ЦитатаAug. 19, 2020Orion Window Panel Complete for Front-Row View on Artemis Moon MissionAs NASA's Orion spacecraft approaches the Moon on the Artemis III mission to put the first woman and next man on the lunar surface, the crew will get a glimpse through the spacecraft's windows.The first element machined for the Artemis III Orion crew module - a cone panel with openings for windows which will provide that spectacular view - was designed by Orion's lead contractor, Lockheed Martin, and manufactured by AMRO Fabricating Corp., of South El Monte, California. The completed panel is on its way to NASA's Michoud Assembly Facility near New Orleans, Louisiana, where engineers will weld it with other panels as part of Orion's pressure vessel."It's truly exciting to have the first piece of the Artemis III Orion spacecraft completed at AMRO that will enable American astronauts to build a sustainable presence on the lunar surface," said Acting Orion Program Manager Howard Hu.In addition to machining elements for Orion's crew module, AMRO manufactures the panels for the core stage, launch vehicle stage adapter, and the Orion stage adapter for NASA's Space Launch System (SLS) rocket that will send Orion to the Moon during Artemis missions.Orion, SLS, and Exploration Ground Systems (EGS) programs are foundational elements of the Artemis program, beginning with Artemis I, the first integrated flight test of Orion and SLS next year. Artemis II will follow with the system's first crewed mission, taking humans farther into space than ever before.Human exploration of the Moon under the Artemis program offers a unique opportunity to test, refine, and perfect many of the technologies and complex operations that will be needed to land humans on Mars, perform their work on the surface and safely return them to Earth.Together, Orion, SLS and EGS are using suppliers in all 50 states, Washington D.C., and Puerto Rico - almost half of which are small businesses. These suppliers are creating jobs, reinvigorating manufacturing, and promoting American innovation in our aerospace industrial base and beyond through their work on NASA's exploration programs.Last Updated: Aug. 19, 2020Editor: Rachel Kraft
ЦитатаFirst Piece of Artemis III Orion Delivered to NASAKathryn HambletonPosted Aug 25, 2020 at 4:25 pmArtemis III cone panel arrives at NASA Michoud Assembly Facility.The first piece of the Orion spacecraft's pressure vessel for Artemis III - the mission that will land the first woman and next man on the Moon in 2024 - has arrived at NASA. The cone panel that will house the windows astronauts will use to view the Moon was designed by Orion's lead contractor, Lockheed Martin, and manufactured by AMRO Fabricating Corp., of South El Monte, California. It arrived at NASA's Michoud Assembly Facility in New Orleans on Aug. 21. In the coming months, the other six elements of the pressure vessel will arrive at Michoud where they will be welded together to build the underlying structure of Orion. The pressure vessel is Orion's primary structure that holds the pressurized atmosphere astronauts will breathe and work in while in the vacuum of deep space. Orion, the Space Launch System, and Exploration Ground Systems programs are foundational elements of the Artemis program, beginning with Artemis I, the first integrated flight test of Orion and SLS next year. Artemis II will follow as the first crewed mission, taking humans farther into space than ever before.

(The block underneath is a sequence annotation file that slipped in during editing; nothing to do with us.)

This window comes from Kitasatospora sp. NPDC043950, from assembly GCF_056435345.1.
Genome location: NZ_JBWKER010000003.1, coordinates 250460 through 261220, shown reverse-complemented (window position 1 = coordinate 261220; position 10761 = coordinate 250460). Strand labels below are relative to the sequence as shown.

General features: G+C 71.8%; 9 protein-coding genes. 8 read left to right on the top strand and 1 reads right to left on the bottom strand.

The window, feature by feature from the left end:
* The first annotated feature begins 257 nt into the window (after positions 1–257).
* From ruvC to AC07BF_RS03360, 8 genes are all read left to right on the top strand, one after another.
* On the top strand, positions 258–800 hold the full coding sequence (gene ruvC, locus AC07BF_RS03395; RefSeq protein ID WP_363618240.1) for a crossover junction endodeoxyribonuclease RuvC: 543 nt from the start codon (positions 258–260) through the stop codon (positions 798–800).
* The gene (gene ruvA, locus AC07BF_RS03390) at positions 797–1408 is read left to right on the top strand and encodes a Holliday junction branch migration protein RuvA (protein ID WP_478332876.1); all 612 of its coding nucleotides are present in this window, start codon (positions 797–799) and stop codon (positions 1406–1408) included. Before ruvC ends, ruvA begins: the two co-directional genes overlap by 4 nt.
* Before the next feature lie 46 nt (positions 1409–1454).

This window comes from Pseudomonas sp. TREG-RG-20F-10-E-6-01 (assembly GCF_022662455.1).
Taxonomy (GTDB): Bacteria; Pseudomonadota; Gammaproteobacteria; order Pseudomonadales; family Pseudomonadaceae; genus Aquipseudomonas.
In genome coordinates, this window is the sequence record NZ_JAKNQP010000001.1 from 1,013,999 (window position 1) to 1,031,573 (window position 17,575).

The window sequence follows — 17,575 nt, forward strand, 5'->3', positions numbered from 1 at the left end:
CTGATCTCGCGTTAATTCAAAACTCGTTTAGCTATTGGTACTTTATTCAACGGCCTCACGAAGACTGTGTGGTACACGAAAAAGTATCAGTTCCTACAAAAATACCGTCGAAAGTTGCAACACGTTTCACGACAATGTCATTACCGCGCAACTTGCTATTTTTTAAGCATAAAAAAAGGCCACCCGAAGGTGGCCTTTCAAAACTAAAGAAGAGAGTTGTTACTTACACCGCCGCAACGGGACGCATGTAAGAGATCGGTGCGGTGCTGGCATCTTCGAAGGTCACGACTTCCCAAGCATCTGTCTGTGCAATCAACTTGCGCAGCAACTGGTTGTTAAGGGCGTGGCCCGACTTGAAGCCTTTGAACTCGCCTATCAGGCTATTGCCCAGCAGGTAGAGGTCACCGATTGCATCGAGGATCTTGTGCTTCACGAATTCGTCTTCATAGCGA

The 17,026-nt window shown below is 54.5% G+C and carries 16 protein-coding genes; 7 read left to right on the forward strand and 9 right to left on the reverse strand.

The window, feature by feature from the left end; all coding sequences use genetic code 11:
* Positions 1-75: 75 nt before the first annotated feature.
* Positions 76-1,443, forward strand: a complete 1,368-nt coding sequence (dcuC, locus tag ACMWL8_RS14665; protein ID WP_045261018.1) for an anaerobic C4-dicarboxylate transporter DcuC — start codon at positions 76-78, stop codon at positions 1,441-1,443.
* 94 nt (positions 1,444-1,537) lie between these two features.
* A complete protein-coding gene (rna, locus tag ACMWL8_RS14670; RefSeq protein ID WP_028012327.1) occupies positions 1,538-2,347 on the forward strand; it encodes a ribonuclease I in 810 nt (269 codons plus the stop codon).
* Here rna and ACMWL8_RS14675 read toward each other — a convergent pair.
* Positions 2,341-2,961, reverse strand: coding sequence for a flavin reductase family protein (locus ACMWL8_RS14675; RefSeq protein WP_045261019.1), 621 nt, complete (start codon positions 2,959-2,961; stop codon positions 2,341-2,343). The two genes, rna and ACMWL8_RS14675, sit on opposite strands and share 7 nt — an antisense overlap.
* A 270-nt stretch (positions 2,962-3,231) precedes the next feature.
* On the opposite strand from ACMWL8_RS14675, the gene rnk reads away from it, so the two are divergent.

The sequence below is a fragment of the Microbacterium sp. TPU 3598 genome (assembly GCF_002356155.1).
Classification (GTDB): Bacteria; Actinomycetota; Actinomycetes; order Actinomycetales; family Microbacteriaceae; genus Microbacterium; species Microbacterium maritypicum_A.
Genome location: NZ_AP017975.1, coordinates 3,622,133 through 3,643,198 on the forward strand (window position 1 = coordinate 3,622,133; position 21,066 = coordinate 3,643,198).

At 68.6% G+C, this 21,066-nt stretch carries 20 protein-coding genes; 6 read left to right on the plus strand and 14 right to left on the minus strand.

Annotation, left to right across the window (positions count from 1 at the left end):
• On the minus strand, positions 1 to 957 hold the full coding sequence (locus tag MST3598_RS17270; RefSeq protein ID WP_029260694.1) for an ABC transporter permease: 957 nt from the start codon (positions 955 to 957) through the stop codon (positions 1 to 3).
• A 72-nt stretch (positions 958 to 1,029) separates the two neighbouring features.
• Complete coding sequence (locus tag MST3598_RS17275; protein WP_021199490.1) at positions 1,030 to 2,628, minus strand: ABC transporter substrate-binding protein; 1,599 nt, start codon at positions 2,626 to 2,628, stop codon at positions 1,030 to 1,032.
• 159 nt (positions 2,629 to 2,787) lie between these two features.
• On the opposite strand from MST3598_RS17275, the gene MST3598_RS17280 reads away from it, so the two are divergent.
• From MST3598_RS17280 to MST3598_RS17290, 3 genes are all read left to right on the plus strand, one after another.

ЦитатаFinal Launch Abort System Motor Arrives for Artemis II Crewed MissionLinda HerridgePosted Aug 31, 2020 at 3:34 pmThe attitude control motor for the Artemis II mission arrives in the Launch Abort System Facility at NASA's Kennedy Space Center in Florida on Aug. 28, 2020. Photo credit NASA/Ben SmegelskyThe last of three motors required to assemble the Launch Abort System for NASA's Artemis II mission-the first crewed mission of the Orion spacecraft-arrived at Kennedy Space Center in Florida on August 28. The attitude control motor (ACM) was delivered by truck from Northrop Grumman's manufacturing facility in Maryland, to the Launch Abort System Facility (LASF) at Kennedy.During launch of Orion atop the agency's Space Launch System rocket, the LAS motors work together to separate the spacecraft from the rocket in the unlikely event of an emergency during launch. The LAS includes three motors - the launch abort motor, the jettison motor, and the attitude control motor--that once activated, will steer the spacecraft carrying the astronauts to safety. The launch abort and attitude control motors were manufactured by Northrop Grumman; the jettison motor was manufactured by Aerojet Rocketdyne.The ACM operates to keep Orion's crew module on a controlled flight path in the event it needs to jettison and steer away from the rocket. It then reorients the crew module for parachute deployment and landing. The motor consists of a solid propellant gas generator, with eight proportional valves equally spaced around the outside of the 32-inch diameter motor. Together, the valves can exert up to 7,000 pounds of steering force to the vehicle in any direction upon command from the crew module.Inside the LASF, the motor will be placed on a special trailer for future integration with the rest of the LAS elements. It will remain in the LASF midbay, where the Artemis I LAS is being integrated with its designated crew and service module for its mission next year.Artemis II is the first crewed flight in a series of increasingly complex missions to the Moon that will lay the foundation for exploration of Mars and beyond. Artemis II will confirm all of the Orion spacecraft's systems operate as designed in the actual environment of deep space with astronauts aboard. As part of the Artemis program, NASA will send the first woman and next man to the Moon in 2024.